Preprints and a problem with academic publishing

This is the 250th post on the Theory, Evolutionary, and Games Group Blog. And although my posting pace has slowed in recent months, I see this as a milestone along the continuing road of open science. And I want to take this post as an opportunity to make some comments on open science.

To get this far, I’ve relied on a lot of help and encouragement. Both directly from all the wonderful guest posts and comments, and indirectly from general recognition. Most recently, this has taken the form of the Canadian blogging and science outreach network Science Borealis recognized us as one of the top 12 science blogs in Canada.

Given this connection, it is natural to also view me as an ally of other movements associated with open science; like, (1) preprints and (2) post-publication peer-review (PPPR). To some extent, I do support both of these activities. First, I regularly post my papers to ArXiv & BioRxiv. Just in the two preceeding months, I’ve put out a paper on the complexity of evolutionary equilibria and joint work on how fibroblasts and alectinib switch the games that cancers play. Another will follow later this month based on our project during the 2016 IMO Workshop. And I’ve been doing this for a while: the first draft of my evolutionary equilibria paper, for example, is older than BioRxiv — which only launched in November 2013. More than 20 years after physicists, mathematicians, and computer scientists started using ArXiv.

Second, some might think of my blog posts as PPPRs. For example. occasionally I try to write detailed comments on preprints and published papers. For example, my post on fusion and sex in proto-cells commenting on a preprint by Sam Sinai, Jason Olejarz and their colleagues. Finally, I am impressed and made happy by the now iconic graphic on the growth of preprints in biology.

But that doesn’t mean I find these ideas to be beyond criticism, and — more importantly — it doesn’t mean that there aren’t poor reasons for supporting preprints and PPPR.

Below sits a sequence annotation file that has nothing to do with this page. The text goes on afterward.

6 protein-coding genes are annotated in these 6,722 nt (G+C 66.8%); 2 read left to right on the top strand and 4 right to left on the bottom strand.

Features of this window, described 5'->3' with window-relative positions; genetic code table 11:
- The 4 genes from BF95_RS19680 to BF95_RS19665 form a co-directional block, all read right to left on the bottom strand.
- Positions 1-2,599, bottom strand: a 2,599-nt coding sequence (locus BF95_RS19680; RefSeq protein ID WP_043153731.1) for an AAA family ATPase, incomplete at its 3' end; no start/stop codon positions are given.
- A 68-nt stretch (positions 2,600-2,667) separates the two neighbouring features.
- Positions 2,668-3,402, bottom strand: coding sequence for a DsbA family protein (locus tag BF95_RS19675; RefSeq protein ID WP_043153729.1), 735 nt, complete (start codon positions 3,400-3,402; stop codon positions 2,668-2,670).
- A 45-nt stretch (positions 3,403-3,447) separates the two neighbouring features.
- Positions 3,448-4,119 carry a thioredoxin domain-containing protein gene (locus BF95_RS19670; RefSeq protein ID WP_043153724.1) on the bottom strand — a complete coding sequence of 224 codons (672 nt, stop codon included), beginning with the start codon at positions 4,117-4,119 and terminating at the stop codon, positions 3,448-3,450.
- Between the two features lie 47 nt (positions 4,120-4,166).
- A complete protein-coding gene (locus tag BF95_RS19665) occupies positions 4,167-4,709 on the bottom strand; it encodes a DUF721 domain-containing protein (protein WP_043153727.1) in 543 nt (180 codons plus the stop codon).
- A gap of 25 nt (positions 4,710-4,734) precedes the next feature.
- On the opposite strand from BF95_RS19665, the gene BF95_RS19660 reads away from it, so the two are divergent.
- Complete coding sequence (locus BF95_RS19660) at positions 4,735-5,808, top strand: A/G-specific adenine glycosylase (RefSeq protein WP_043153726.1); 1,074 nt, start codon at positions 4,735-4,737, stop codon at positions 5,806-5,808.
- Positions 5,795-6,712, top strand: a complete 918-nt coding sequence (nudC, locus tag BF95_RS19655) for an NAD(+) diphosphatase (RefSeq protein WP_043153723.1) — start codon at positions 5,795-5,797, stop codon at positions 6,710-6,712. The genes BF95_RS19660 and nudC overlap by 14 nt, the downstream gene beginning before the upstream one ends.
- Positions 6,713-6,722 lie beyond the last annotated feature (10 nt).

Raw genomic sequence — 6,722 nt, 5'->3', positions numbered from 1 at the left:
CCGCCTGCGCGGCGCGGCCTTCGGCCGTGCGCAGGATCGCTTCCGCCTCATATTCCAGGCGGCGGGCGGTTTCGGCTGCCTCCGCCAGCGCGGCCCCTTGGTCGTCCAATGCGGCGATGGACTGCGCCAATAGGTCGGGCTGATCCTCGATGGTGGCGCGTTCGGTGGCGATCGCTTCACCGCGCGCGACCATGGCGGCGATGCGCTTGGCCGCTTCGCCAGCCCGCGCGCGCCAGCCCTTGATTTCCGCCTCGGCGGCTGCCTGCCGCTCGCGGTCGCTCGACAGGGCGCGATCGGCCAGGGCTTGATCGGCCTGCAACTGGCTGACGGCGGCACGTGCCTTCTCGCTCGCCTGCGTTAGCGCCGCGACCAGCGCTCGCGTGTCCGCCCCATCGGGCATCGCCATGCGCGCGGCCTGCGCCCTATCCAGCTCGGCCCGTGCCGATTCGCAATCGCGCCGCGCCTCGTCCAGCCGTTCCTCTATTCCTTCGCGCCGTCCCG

Recently, I’ve seen a number of articles and tweets written on this topic both for and against (or neutral toward) pre-prints and for PPPR. Even Nature is telling us to embrace preprints. In the coming series of posts, I want to share some of my reflections on the case for preprints, and also argue that there isn’t anything all that revolutionary or transformative in them. If we want progress then we should instead think in terms of working papers. And as for post-publications peer review — instead, we should promote a culture of commentaries, glosses, and literature review/synthesis.

Currently, we do not publish papers to share ideas. We have ideas just to publish papers. And we need to change this aspect academic culture.

In this post, I will sketch some of the problems with academic publishing. Problems that I think any model of sharing results will have to address.

Academia has a problem

As Julia Galef has noted, there is an unfortunate effect that pointing out that something is a bad argument for X is often read as an argument for not X. This is not my intention with ideas in open science. I think open science is very important. What criticisms I offer in this post and the following is with the hope of improving open science and making sure that we don’t lose sight of the radical ideas underlying it. That we don’t settle for minor variants on the status quo.

As such, I want to take a moment to say that I am largely in agreement with people that view the existing academic publishing system — especially the for-profit parts of it — as a negative strain on science. The status quo seems like a way for the academic publishing industry to steal money from tax-payers and university students (or their parents) by exploiting their entrenched position as (partial) arbiters of academics’ worth. I also view our lackluster efforts against this (Germany’s recent move against Elsevier notwithstanding) as a way that the academy aids-and-abets this theft. There is definitely some element of bureaucrats entrenching bad publication practices — especially in places where you are paid in proportion to the ‘quality’ of the journal that you publish in instead of the quality of your work — but academics themselves are also at fault.

Academics still maintain a lot of autonomy over how hiring decisions are made, how our students are trained, and what feedback we provide in reviews (both for grants and finished work). It is in these conversations that we should be making sure that words like “impact factor” and “regularly publishes in X” aren’t mentioned and instead people are evaluated based on the specifics of their work. Further, these specifics should be ascertained by directly reading the work and not relying on inequality-enhancing friend-counting methods like references letters.